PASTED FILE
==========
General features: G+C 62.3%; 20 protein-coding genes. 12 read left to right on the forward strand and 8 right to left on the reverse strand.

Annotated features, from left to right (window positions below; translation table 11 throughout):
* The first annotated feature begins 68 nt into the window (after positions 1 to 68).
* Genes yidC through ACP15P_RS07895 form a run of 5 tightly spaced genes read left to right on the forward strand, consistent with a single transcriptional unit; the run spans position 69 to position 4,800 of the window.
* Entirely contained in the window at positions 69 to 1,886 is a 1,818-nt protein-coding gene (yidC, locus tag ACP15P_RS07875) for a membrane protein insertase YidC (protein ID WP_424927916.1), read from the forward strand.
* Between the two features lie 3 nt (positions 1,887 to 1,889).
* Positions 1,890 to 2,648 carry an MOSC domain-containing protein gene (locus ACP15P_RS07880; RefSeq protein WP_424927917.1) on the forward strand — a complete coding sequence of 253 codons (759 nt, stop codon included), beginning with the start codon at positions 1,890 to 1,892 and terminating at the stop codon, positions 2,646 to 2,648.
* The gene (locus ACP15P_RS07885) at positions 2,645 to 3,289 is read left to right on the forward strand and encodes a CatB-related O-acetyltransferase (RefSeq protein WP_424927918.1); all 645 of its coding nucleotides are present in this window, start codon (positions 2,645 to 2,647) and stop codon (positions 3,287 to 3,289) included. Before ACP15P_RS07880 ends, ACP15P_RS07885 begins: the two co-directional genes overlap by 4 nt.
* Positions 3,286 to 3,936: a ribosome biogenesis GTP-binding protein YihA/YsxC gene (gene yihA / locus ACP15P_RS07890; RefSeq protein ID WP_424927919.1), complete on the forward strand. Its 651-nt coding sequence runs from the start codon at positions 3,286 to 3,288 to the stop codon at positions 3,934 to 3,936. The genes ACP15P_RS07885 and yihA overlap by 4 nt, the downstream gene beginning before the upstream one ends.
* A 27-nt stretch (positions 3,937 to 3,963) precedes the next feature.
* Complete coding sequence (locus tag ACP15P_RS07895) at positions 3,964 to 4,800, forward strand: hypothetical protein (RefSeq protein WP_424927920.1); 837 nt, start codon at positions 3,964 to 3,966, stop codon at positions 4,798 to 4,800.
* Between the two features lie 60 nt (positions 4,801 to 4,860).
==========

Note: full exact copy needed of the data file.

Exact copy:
General features: G+C 62.3%; 20 protein-coding genes. 12 read left to right on the forward strand and 8 right to left on the reverse strand.

Annotated features, from left to right (window positions below; translation table 11 throughout):
* The first annotated feature begins 68 nt into the window (after positions 1 to 68).
* Genes yidC through ACP15P_RS07895 form a run of 5 tightly spaced genes read left to right on the forward strand, consistent with a single transcriptional unit; the run spans position 69 to position 4,800 of the window.
* Entirely contained in the window at positions 69 to 1,886 is a 1,818-nt protein-coding gene (yidC, locus tag ACP15P_RS07875) for a membrane protein insertase YidC (protein ID WP_424927916.1), read from the forward strand.
* Between the two features lie 3 nt (positions 1,887 to 1,889).
* Positions 1,890 to 2,648 carry an MOSC domain-containing protein gene (locus ACP15P_RS07880; RefSeq protein WP_424927917.1) on the forward strand — a complete coding sequence of 253 codons (759 nt, stop codon included), beginning with the start codon at positions 1,890 to 1,892 and terminating at the stop codon, positions 2,646 to 2,648.
* The gene (locus ACP15P_RS07885) at positions 2,645 to 3,289 is read left to right on the forward strand and encodes a CatB-related O-acetyltransferase (RefSeq protein WP_424927918.1); all 645 of its coding nucleotides are present in this window, start codon (positions 2,645 to 2,647) and stop codon (positions 3,287 to 3,289) included. Before ACP15P_RS07880 ends, ACP15P_RS07885 begins: the two co-directional genes overlap by 4 nt.
* Positions 3,286 to 3,936: a ribosome biogenesis GTP-binding protein YihA/YsxC gene (gene yihA / locus ACP15P_RS07890; RefSeq protein ID WP_424927919.1), complete on the forward strand. Its 651-nt coding sequence runs from the start codon at positions 3,286 to 3,288 to the stop codon at positions 3,934 to 3,936. The genes ACP15P_RS07885 and yihA overlap by 4 nt, the downstream gene beginning before the upstream one ends.
* A 27-nt stretch (positions 3,937 to 3,963) precedes the next feature.
* Complete coding sequence (locus tag ACP15P_RS07895) at positions 3,964 to 4,800, forward strand: hypothetical protein (RefSeq protein WP_424927920.1); 837 nt, start codon at positions 3,964 to 3,966, stop codon at positions 4,798 to 4,800.
* Between the two features lie 60 nt (positions 4,801 to 4,860).